10. Hi there,
    I’m 15 weeks, first pregnancy, 35yrs and have had hashimotos and Addisons diagnosis 18 months ago. I must say the Hashi’s I could deal with, it’s the Addisons I find so hard to accept. I feel it’s robbed me of my regular life – am I’m just so worried that I’m going to pass it onto my baby. I think ive been quite lucky, i didn’t have a lot of nausea at all, just terrible headaches for about 8 weeks. I take 10mg in the morning of hydrocortison and 4mg in the afternoon. I seem to be totally OK on that and my Endo doesnt think we will need to increase too much until the actual labour. Flourineff – has increased though to 1mg per day. I don’t crave salt but it does make me hold fluid which I don’t like, but just have to do whats best for the little bub at this point. I wish all you ladies best of luck with everything. X

  11. Christina Alejandro says:

    Hi I’m 18 and pregnant with my first child I’m 10 weeks pregnant and I was diagnosed with Addison’s disease two years ago. I would like some advice and also to talk to other moms with Addison’s disease to give me an understanding on what to expect and also just to know that everything will be ok

  12. Hello,
    I was diagnosed with Addison’s at 13, and now at 26 am wanting to prepare for trying for a baby in a years time. I was wondering if anyone had a preference to go through the private or public system for their babies ?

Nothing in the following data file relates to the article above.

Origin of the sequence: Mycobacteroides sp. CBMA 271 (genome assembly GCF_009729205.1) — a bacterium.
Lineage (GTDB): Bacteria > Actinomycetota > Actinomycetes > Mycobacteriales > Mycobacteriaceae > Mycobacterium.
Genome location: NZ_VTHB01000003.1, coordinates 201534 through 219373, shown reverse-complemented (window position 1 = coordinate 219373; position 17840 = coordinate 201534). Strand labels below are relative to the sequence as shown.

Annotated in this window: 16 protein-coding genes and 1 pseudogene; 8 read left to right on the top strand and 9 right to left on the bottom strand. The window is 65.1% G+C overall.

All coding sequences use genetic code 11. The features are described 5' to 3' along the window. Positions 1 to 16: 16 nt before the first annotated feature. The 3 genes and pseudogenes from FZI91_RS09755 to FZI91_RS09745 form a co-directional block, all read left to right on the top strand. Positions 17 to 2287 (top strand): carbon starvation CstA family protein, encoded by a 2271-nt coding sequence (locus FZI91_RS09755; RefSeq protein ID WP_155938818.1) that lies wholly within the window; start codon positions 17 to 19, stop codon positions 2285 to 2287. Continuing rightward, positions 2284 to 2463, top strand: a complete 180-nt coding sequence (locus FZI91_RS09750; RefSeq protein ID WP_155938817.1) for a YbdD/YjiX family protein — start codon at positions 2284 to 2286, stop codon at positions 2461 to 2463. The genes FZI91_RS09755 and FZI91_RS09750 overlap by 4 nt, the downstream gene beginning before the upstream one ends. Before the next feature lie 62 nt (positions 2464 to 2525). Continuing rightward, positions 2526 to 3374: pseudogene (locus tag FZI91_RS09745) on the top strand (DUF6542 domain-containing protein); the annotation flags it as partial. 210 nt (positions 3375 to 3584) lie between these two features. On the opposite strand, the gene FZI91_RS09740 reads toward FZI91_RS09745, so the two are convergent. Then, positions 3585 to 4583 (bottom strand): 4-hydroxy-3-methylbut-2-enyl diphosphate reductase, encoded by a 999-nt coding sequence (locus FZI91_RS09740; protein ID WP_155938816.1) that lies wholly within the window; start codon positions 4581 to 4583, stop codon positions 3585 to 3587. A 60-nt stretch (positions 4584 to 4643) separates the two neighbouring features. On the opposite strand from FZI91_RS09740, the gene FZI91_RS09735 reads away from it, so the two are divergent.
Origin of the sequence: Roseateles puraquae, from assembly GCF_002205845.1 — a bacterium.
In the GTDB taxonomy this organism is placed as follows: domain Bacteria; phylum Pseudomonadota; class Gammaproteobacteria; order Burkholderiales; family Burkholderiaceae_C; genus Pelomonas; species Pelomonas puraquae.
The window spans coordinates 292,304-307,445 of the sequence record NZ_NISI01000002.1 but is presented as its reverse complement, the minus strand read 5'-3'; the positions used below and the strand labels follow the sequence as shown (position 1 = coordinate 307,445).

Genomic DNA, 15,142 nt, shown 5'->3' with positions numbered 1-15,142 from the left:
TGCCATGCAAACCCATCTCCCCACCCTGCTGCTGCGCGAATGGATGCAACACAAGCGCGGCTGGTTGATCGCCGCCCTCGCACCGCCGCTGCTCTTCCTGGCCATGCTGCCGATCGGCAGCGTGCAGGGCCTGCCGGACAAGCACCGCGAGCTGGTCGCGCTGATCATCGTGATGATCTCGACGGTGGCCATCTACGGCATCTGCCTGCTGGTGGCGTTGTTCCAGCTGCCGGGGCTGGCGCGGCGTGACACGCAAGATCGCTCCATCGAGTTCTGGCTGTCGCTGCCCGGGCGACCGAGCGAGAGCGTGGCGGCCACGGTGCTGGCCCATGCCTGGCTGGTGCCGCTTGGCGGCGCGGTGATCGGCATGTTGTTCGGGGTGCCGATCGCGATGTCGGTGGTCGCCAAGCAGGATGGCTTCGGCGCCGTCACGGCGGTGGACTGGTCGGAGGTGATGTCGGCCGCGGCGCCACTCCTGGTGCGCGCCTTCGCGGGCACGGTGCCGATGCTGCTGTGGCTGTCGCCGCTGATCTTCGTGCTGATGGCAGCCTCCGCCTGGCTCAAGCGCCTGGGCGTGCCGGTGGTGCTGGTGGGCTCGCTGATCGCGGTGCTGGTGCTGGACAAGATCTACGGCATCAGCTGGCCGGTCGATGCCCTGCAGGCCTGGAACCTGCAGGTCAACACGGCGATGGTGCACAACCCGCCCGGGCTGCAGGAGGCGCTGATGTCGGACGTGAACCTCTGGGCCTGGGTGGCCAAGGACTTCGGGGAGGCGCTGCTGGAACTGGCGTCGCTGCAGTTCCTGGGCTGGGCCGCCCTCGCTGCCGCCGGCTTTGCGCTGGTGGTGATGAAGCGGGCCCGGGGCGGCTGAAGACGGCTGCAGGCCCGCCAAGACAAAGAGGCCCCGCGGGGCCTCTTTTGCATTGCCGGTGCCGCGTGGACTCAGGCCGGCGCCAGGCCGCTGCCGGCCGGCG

Also I am in Australia, I would really like to be able to chat to another woman in Australia who has Addison’s about pregnancy, hormones and life in general with Addison’s.

  13. Hey everyone!
    I’m 20 years old and this is my first pregnancy. I was diagnosed 2 months before I found out I was pregnant. I’ve recently started doing IV transfusions every week twice a week because my nausea and because I’ve been throwing up so much. It’s hard for me to take my pills because of me being so sick. I’m felling so defeated but I am happy I’ve found this article and there are other women out there like me. I just don’t know what to do anymore.

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  18. Judy Harrison says:

    I was diagnosed with Addison’s 5 years ago and am now 34 weeks pregnant. I’ve had very few issues, and I think the pregnancy so far has been very normal. Baby has steadily measured in the 50th percentile for growth. My hydrocortisone dose has gone from 10mg morning & 10 mg at 5pm to 12.5mg in morning & 10mg at 5pm. I take .01mg of Florinef in morning and at 5pm as well. I’ve noticed more salt cravings and definite lethargy and exhaustion (went to the hospital once because I was worried, but nothing showed up in the bloodwork and they sent me home after monitoring me for a few hours). My doctor said that it’s fairly common to have extreme spells of exhaustion/lethargy if you have Addison’s and are pregnant that don’t show any evidence in bloodwork so that was reassuring. Otherwise the pregnancy has been good so far.

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  21. It us freshing to hear such positives in dealing with Addisons/Adrenal Insufficiency and pregnancy. I’ve read more negatives associated with the condition and the difficulty you will experience during your pregnancy which has been discouraging. I have been adrenal insufficient since 2010, 43 year’s old and 15 weeks pregnant with my 3rd. My spirits are so lifted in reading the POSITIVE posts. I thank God for directing me to autoimmune moms blog and look forward to a healthy pregnancy.